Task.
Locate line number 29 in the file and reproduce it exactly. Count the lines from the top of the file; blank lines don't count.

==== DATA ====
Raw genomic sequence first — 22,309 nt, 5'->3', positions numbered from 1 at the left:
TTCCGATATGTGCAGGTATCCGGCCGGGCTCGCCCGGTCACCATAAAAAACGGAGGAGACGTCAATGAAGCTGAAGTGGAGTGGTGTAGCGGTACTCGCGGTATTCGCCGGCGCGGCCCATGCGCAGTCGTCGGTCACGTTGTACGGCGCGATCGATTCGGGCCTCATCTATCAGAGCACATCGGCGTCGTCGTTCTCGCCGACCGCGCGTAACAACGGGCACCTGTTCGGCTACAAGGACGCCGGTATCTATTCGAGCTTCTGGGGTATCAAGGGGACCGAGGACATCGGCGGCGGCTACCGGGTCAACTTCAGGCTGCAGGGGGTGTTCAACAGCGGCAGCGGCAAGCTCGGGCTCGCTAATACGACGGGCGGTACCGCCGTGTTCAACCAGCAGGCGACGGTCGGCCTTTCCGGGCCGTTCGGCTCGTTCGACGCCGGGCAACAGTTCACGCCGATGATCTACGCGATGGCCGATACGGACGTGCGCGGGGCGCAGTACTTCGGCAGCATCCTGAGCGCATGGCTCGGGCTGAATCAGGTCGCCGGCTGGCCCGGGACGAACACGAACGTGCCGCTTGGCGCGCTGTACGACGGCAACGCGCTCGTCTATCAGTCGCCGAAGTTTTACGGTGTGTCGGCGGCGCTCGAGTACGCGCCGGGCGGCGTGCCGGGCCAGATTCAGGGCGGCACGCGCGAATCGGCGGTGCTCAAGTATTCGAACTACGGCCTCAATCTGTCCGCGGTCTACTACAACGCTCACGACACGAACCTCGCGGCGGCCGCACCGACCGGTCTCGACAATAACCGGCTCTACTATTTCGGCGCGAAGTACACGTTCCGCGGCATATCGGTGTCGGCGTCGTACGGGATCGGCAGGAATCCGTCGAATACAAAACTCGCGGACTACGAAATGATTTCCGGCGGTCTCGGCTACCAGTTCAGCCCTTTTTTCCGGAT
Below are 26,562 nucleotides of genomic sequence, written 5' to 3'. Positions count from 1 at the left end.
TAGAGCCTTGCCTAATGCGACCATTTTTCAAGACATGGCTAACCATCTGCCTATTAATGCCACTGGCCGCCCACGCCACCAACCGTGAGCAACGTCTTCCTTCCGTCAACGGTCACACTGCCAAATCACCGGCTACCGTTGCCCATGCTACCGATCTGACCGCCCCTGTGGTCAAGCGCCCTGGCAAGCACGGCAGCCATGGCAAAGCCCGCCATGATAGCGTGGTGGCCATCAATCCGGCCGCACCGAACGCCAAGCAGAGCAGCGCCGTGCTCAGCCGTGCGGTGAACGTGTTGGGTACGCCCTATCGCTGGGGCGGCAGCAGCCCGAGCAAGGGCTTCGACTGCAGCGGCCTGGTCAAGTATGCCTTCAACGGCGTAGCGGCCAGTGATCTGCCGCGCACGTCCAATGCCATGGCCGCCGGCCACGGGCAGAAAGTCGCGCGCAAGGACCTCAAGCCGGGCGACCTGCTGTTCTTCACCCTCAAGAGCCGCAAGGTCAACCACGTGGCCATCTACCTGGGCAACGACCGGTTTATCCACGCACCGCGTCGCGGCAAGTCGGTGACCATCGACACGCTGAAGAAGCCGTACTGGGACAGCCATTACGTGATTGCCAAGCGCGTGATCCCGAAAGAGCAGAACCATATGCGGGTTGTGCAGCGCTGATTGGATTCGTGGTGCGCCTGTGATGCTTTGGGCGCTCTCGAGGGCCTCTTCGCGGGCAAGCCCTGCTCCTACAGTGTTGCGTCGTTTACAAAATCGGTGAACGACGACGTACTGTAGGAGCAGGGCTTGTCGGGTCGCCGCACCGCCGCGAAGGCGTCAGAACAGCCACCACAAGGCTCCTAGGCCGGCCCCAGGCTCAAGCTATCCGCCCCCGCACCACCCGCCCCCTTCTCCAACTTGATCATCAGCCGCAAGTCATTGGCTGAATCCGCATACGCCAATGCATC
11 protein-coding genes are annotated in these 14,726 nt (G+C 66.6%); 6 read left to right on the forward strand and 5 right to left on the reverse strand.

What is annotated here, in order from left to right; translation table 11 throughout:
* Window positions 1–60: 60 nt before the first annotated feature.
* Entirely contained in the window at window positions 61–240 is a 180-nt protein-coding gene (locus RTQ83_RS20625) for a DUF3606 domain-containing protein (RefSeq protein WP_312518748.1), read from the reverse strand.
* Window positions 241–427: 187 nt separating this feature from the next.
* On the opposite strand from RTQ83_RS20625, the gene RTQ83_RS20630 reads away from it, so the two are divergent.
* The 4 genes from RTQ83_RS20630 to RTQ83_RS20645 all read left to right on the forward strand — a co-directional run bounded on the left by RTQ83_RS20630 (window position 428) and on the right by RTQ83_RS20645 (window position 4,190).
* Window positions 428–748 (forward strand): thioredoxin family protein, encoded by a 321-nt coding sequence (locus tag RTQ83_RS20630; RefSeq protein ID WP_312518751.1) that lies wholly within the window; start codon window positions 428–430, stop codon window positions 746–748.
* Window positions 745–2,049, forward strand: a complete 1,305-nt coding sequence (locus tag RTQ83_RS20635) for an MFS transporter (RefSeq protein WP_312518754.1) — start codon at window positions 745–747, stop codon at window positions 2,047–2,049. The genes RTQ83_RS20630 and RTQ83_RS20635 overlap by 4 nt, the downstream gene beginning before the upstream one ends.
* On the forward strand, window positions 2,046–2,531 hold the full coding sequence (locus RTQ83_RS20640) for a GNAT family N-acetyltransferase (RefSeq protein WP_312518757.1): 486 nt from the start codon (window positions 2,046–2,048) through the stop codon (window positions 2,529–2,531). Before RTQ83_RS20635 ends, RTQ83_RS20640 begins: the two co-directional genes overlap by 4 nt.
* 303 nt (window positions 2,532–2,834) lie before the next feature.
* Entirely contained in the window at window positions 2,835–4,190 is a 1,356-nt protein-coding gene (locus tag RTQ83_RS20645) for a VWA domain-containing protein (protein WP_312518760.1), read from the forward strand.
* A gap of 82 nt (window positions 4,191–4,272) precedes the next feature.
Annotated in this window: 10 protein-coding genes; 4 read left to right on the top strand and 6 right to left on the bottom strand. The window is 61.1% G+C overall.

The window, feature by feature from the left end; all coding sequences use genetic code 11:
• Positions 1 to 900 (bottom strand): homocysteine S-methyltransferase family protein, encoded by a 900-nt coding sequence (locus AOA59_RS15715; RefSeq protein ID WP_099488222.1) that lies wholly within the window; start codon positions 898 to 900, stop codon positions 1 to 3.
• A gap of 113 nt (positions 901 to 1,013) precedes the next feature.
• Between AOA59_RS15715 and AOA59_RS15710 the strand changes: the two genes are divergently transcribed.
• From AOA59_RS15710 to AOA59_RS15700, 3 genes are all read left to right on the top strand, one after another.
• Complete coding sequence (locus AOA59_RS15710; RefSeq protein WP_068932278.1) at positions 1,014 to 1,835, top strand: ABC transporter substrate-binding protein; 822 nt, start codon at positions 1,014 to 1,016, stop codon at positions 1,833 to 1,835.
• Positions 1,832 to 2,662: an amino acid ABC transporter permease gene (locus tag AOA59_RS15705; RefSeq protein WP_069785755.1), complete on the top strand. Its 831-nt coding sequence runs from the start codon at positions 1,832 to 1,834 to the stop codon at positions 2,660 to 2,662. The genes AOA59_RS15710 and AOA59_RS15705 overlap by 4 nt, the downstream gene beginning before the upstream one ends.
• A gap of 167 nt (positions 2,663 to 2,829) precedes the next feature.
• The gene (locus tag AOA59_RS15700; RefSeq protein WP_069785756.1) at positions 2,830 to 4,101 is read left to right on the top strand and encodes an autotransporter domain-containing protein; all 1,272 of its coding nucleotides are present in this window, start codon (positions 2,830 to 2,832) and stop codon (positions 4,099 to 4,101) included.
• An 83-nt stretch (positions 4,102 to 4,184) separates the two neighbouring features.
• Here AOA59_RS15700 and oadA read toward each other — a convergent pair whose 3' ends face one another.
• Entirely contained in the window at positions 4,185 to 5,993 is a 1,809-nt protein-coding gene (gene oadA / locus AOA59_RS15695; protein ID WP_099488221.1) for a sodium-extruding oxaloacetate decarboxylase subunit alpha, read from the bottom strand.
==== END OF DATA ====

• Here AOA59_RS15700 and oadA read toward each other — a convergent pair whose 3' ends face one another.